Skyfire Launch "1.0" Browser for Video and Social Media

by Martyn Davies on 27th May 2009

Cutting their own path in the mobile browser market come Skyfire, a US-based company which until now has been running its service in ‘beta’ mode.    Today they are launching their official ‘release 1.0’ version, which marks a year of successful public trials.

Skyfire on Symbian: Hope screen shows updates from your social networks

Skyfire on Symbian: Home screen shows updates from your social networks

Skyfire is a freely downloadable application for Windows Mobile and Symbian handsets, with BlackBerry on the way.  The application is also back-ended by two data centres (UK and USA) with some of their own ‘special sauce’, of which more later.   Their browser is fast and responsive, and Skyfire’s goal is to give a faithful representation of web pages that is equivalent to the desktop browsing experience.  One important focus for Skyfire is in the area of video rendering.  Videos are a problem for mobiles not because of the bandwidth (which has rapidly improved over the last years), but because of the number-crunching that needs to be done on a 25 frame/second picture designed to be shown on a PC screen.  The rather puny CPUs built into mobiles struggle with the load, and also heavy processing means heavy drain on your battery.

Some have approached the problem by having pre-rendered versions of video stored on the net for mobiles, for example using Flash Lite.  However this “pre-cooked” way of working means that you only have mobile access to videos that have been pre-processed.  Also it requires services to keep two databases of different content, one for mobile and one for desktop.  Skyfire’s approach is to introduce their own video-crunching servers between, say, YouTube and your Nokia N95.  These servers take full Flash (Flash 10) and then video transcode the signal in real-time, giving a lower frame rate (8 frames per second), and a smaller screen rendering for mobile.   The result is that the Skyfire browser can render an original YouTube page or Vimeo page, or even blogs with embedded video, so that you have access to the entire video catalogue, live on line.

The Skyfire approach saves transmission bandwidth and also saves CPU (and therefore battery) on the mobile.  Skyfire also told The Really Mobile Project that notable successes for them have been in streaming live events (such as the Obama inauguration), which could not be viewed live with any other mobile technology.  Because they are transforming the video on-the-fly, it is possible to adapt their servers to new video formats without forcing the mobile clients to change also.  Skyfire also mention Microsoft’s streaming technology, Silverlight, as another supported technology: Silverlight videos appear on the mobile screen much as they would do on a desktop browser.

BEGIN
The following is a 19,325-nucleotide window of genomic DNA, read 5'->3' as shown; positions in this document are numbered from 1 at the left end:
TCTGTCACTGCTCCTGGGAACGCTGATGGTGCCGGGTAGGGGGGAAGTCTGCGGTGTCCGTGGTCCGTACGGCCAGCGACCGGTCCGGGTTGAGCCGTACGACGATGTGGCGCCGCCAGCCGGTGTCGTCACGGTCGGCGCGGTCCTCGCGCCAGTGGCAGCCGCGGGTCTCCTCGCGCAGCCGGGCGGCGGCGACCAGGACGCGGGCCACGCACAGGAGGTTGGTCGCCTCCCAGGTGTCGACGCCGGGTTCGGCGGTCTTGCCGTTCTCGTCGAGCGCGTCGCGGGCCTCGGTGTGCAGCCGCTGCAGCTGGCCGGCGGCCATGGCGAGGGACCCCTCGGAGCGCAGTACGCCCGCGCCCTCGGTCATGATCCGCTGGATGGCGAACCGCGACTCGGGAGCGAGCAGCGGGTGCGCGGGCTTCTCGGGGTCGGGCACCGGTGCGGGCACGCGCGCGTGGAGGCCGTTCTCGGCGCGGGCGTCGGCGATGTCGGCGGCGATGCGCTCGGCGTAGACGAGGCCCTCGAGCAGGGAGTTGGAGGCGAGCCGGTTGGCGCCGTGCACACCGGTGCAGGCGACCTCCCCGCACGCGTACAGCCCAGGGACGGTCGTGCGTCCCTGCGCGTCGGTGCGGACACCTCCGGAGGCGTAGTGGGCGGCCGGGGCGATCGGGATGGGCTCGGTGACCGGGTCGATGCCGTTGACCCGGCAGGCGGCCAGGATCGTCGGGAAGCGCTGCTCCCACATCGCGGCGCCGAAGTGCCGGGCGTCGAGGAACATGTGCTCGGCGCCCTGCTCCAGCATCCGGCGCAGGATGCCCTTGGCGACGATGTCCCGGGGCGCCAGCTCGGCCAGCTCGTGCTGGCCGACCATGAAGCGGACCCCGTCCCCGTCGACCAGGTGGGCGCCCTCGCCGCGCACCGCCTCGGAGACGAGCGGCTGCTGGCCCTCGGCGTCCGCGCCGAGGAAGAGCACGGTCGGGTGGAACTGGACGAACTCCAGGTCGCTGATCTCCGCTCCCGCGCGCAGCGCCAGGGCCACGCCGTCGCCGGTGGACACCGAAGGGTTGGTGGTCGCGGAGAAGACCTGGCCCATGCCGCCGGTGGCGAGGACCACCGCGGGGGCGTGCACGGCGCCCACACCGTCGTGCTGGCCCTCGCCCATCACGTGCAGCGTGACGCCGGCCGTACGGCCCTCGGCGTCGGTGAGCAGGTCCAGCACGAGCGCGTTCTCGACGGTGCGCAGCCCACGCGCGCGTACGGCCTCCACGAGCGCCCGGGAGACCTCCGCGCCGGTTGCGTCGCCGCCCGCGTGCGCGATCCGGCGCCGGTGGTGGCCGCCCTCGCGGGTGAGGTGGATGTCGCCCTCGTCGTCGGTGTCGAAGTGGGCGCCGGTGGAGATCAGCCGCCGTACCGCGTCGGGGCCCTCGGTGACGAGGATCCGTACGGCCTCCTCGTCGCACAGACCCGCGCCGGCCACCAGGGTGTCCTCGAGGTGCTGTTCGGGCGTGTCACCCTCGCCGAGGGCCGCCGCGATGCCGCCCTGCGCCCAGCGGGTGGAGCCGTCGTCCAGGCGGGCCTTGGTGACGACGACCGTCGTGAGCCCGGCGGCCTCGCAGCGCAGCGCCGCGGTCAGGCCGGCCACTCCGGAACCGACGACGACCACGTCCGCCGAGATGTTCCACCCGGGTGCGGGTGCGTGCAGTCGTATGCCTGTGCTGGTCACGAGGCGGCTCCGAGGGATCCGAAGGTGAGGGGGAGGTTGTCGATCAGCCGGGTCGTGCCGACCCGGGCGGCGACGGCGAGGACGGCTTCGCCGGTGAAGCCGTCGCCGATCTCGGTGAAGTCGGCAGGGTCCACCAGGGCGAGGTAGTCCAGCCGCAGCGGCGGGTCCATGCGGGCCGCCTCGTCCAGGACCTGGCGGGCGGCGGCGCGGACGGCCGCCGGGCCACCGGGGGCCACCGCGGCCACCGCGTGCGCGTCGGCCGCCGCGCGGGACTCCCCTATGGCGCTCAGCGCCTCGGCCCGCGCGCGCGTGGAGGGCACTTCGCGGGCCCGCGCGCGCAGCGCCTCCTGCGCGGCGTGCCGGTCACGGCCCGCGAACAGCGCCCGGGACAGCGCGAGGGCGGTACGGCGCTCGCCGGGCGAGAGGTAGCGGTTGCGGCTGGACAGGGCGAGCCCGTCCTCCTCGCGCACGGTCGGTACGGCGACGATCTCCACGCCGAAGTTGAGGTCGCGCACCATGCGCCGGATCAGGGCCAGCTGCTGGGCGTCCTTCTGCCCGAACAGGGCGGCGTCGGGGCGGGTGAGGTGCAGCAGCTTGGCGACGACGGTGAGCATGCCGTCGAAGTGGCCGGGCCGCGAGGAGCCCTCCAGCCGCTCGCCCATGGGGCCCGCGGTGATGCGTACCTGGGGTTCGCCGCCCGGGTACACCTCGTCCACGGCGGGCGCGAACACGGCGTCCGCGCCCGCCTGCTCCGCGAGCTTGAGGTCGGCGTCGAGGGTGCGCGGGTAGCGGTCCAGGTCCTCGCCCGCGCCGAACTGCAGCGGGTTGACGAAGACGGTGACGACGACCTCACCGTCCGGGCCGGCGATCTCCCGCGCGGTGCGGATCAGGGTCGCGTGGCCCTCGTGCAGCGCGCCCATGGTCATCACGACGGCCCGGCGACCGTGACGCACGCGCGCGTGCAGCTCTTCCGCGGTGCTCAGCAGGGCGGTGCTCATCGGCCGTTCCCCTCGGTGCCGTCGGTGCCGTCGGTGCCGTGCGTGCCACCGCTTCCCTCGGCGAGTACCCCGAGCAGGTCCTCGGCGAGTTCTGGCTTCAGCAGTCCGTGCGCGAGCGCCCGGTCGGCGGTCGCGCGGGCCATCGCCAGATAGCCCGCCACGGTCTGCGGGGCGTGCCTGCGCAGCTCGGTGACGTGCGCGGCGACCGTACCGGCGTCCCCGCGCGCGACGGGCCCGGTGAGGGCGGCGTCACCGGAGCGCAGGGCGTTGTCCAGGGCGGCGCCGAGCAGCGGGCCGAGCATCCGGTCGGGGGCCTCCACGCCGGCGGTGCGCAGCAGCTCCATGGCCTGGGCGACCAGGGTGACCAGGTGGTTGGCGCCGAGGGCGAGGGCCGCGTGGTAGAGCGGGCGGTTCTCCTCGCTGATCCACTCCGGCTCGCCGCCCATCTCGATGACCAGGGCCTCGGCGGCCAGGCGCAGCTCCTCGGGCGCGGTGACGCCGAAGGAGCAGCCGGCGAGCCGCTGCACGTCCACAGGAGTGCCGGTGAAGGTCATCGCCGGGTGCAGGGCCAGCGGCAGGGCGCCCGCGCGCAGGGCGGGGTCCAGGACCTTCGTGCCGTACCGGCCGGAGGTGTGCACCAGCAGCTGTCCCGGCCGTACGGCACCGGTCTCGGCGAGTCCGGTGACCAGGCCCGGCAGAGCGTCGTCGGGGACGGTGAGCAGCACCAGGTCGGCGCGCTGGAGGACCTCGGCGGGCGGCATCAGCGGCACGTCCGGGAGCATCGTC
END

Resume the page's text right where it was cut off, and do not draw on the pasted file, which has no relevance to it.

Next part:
Skyfire on Windows Mobile: Presenting in-page video playback in real-time.

Skyfire on Windows Mobile: Presenting in-page video playback in real-time.

In addition to video, another key feature of Skyfire is the ability to link into your other social media services.  Your home page can feature the latest information from your Twitter account, Facebook, and in fact any RSS feed that you care to set-up.  You can also set your various ‘status’ lines on these services using Skyfire, saving on running multiple applications to keep these up-to-date.

A notable omission to Skyfire’s feature list is iPhone support.  The iPhone of course attracts a lot of developer activity thanks to its easy good looks, Apple brand and probably more importantly, the easy-to-use App Store that gives a clear channel to market.  Sadly, Apple get to veto anything from the AppStore, and currently they welcome alternative browsers in the way that most of us might welcome a locust-based snack or a Coldplay tribute band.  Skyfire say that discussions are ongoing.

Which brings us to routes to market: currently users must download and install Skyfire themselves to get the benefit, which is a problem, since most smartphone users (other than iPhone users) do not install many apps.  Skyfire have various co-operations with portals like Yahoo (who recommend Skyfire as the best browser for video viewing), and a selection of international cellcos.  In the ideal case, handsets would come bundled with the Skyfire browser already installed, for example from the Nokia factory, or in the software bundle that comes with a contract phone from the cellco.  No doubt the rash of new app stores (like the newly launched Ovi Store from Nokia), will help them to reach their market better.  Even so they already boast one million users just by using existing channels.

Skyfire is available free of charge from get.skyfire.com

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Martyn is also at VoiP User.

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